The house stands on a plot that measures barely 3 metres wide and 20 metres deep. It stands adjacent to the two 19th century constructions by Victor Horta. Composed entirely of grey concrete blocks, the façade of Twaalfkameren is lodged between these grand buildings and a small labourer’s house on the other side. Whether in terms of materials, construction or spatiality, this design is a quest for minimum interventions with maximum return. The house is constructed entirely of unprocessed and relatively poor materials. The concrete blocks of the front façade not only recur in the rear façade, but also in the interior of the terraced house, namely in the two self-supporting walls (like the façades) that separate the stairwell from the living areas and bedrooms, and are perforated with the same block windows as the outer façades. It is especially the two common brick walls, painted white, that play a structural role: all floors and sloping roofs simply rest on these common walls, whose wooden beams have been left visible.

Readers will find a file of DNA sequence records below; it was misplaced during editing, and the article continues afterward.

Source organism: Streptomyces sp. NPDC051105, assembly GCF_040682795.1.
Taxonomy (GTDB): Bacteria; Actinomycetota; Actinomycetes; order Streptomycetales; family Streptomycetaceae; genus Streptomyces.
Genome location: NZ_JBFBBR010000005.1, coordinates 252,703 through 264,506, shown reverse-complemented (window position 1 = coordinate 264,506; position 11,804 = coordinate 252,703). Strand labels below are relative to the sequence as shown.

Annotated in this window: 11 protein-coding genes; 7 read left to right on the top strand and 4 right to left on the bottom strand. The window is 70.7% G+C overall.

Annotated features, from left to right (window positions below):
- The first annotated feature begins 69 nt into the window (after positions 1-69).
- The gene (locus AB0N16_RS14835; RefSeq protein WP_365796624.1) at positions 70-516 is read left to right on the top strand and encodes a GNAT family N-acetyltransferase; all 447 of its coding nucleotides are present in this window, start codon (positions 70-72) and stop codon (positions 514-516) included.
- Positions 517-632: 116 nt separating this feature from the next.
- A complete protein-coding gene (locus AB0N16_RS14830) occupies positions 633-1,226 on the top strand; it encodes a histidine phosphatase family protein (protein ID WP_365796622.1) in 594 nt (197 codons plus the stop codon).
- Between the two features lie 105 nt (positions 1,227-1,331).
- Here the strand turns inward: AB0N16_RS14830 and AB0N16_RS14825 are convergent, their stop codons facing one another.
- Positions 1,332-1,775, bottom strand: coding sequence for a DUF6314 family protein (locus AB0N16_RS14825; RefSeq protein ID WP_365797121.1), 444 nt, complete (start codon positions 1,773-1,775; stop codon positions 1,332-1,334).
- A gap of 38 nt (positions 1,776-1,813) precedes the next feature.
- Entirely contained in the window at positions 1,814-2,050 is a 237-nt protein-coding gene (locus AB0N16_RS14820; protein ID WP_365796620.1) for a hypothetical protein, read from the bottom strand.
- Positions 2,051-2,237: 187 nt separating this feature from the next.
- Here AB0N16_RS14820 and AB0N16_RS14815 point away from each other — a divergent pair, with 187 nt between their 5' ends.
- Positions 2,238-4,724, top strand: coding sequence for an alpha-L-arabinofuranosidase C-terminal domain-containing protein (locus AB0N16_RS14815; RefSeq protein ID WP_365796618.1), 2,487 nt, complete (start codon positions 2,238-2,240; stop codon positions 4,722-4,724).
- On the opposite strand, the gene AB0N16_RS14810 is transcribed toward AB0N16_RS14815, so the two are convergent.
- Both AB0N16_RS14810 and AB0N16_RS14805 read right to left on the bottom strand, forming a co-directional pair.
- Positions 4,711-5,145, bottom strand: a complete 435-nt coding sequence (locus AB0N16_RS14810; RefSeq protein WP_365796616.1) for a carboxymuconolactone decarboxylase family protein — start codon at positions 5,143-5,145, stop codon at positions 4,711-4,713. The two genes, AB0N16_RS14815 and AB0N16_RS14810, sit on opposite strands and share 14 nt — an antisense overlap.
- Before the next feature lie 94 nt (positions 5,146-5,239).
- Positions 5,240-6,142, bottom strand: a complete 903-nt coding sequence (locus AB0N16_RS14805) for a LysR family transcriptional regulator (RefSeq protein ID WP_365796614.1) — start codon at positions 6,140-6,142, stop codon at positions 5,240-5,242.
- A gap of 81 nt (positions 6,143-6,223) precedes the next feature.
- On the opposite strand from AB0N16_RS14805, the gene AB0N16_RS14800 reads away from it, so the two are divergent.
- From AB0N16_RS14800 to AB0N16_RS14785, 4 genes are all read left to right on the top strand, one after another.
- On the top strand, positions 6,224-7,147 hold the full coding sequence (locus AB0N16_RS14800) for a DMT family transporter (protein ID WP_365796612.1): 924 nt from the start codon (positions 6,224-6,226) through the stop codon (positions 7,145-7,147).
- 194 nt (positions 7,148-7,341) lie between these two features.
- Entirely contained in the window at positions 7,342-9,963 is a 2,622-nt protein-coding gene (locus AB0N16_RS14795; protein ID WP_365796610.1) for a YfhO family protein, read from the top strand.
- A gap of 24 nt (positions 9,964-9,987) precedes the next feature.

Owing to the plot’s narrowness and depth, the design was elaborated spatially in the longitudinal section: an entrance hall with bicycle storage, a cloakroom and toilet lead, via the staircase, to a dining area cum kitchen which extends into a sitting area that overlooks the garden. By raising the ceiling height of the dining room to 4.5 metres, a split level is created between the rooms at the street-side (a work area and a bathroom) and the two bedrooms facing the garden. Thanks to a set of window openings in the grey concrete-brick walls of the stairwell, unexpected views emerge. Natural light penetrates deep into the house thanks to two skylights, one above the staircase and the other between the dining and sitting areas.
Text provided by the architect